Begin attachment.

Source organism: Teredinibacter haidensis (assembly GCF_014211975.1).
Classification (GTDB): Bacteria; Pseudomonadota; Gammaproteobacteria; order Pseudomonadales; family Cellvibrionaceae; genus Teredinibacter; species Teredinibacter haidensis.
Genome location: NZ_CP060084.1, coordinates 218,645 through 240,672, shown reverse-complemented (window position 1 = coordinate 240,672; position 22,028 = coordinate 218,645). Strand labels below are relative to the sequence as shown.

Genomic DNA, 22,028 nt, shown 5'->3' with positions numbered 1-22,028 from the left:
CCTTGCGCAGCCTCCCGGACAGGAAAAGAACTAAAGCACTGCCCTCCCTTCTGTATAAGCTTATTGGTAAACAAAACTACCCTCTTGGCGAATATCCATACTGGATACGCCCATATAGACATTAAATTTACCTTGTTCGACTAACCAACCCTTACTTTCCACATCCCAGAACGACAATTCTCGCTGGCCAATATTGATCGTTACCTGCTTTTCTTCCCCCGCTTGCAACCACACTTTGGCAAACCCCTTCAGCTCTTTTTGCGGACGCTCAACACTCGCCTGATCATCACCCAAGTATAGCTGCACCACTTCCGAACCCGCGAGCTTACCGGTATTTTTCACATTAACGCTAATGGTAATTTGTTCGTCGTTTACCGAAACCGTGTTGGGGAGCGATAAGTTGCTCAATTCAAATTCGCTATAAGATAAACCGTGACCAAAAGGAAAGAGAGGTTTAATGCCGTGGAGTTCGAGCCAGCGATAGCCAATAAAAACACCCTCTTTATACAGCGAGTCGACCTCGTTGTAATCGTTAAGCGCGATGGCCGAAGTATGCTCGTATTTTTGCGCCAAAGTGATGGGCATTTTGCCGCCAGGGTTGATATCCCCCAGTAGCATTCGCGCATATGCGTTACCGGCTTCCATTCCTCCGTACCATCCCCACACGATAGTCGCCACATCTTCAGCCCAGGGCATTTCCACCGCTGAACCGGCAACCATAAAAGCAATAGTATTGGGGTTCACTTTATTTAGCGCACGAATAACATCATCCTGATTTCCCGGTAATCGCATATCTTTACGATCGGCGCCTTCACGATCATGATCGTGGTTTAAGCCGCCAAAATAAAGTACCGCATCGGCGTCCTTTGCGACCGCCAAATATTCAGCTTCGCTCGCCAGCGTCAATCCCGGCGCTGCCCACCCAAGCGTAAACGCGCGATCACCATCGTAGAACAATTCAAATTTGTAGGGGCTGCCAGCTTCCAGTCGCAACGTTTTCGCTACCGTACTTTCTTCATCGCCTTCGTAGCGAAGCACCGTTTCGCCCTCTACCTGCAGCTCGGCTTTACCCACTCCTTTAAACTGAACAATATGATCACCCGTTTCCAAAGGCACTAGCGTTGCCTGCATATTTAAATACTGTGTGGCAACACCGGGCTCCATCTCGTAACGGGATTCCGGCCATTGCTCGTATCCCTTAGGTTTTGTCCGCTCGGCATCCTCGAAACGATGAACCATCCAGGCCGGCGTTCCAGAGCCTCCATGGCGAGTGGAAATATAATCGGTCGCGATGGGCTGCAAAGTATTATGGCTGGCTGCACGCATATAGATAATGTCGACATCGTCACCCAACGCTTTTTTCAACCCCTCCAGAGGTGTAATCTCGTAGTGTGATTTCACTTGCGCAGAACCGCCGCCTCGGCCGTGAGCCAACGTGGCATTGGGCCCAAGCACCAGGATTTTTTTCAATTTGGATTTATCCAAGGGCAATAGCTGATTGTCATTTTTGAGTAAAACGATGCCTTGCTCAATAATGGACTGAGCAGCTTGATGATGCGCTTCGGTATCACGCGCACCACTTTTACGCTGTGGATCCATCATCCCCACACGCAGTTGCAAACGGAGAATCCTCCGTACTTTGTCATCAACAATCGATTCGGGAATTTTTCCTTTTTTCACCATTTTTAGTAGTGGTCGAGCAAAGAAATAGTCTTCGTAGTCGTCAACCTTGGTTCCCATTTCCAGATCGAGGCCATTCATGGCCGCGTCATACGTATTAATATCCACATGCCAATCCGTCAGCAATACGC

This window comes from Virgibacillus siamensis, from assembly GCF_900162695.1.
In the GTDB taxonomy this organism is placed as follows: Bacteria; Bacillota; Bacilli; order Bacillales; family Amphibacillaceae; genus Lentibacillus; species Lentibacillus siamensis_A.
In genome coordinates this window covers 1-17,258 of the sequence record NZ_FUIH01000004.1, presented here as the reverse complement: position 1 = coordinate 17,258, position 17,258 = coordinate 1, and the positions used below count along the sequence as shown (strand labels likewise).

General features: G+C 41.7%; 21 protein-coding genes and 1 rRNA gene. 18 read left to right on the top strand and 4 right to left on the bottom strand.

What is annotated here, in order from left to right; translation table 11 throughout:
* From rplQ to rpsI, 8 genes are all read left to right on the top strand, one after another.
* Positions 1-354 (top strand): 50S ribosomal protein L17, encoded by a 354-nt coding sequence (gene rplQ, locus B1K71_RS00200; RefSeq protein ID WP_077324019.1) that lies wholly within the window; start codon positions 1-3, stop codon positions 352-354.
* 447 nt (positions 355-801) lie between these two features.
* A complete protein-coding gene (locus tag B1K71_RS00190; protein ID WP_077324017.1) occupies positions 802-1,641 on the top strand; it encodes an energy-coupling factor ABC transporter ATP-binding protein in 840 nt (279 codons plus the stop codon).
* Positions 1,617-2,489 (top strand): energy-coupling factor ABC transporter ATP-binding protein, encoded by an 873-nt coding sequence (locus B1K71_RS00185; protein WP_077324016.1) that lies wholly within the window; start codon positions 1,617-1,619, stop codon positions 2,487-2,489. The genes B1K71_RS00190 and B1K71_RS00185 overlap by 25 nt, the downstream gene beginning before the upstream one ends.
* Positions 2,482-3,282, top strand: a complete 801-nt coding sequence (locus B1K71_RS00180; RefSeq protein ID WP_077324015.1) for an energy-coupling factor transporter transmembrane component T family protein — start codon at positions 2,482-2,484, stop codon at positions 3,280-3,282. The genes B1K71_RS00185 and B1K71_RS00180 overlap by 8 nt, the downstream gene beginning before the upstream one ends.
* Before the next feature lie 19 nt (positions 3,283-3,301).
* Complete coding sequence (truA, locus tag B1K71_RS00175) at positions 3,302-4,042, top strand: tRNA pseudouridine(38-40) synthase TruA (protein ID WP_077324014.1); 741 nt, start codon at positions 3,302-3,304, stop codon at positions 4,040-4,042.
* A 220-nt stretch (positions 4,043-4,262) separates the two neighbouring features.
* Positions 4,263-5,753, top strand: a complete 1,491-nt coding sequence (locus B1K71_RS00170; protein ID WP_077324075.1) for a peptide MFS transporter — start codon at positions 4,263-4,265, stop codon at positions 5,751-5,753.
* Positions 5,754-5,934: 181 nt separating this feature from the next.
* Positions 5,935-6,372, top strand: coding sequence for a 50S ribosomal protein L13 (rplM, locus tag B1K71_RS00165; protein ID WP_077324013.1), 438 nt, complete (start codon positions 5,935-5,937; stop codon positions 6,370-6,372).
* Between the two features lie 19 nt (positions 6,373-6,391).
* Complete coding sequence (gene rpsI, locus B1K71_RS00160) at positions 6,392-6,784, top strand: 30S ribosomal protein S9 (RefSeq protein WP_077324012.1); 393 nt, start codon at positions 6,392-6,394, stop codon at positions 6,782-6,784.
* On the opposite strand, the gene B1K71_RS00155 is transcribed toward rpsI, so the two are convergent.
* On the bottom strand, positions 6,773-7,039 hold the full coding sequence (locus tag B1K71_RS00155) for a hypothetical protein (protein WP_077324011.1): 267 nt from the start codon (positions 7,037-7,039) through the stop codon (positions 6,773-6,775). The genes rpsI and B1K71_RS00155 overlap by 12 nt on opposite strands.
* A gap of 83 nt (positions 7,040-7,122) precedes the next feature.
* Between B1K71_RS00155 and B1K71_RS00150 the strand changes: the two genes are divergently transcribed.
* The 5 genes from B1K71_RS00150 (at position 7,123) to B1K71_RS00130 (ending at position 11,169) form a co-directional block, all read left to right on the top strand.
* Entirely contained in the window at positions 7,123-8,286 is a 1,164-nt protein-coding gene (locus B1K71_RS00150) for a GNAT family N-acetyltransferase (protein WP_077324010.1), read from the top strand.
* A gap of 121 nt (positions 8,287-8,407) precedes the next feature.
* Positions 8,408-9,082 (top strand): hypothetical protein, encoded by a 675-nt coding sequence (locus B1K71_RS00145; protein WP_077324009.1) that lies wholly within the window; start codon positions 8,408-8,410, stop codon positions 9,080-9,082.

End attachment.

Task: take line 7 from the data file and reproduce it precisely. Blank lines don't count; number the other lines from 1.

In the GTDB taxonomy this organism is placed as follows: Bacteria; Bacillota; Bacilli; order Bacillales; family Amphibacillaceae; genus Lentibacillus; species Lentibacillus siamensis_A.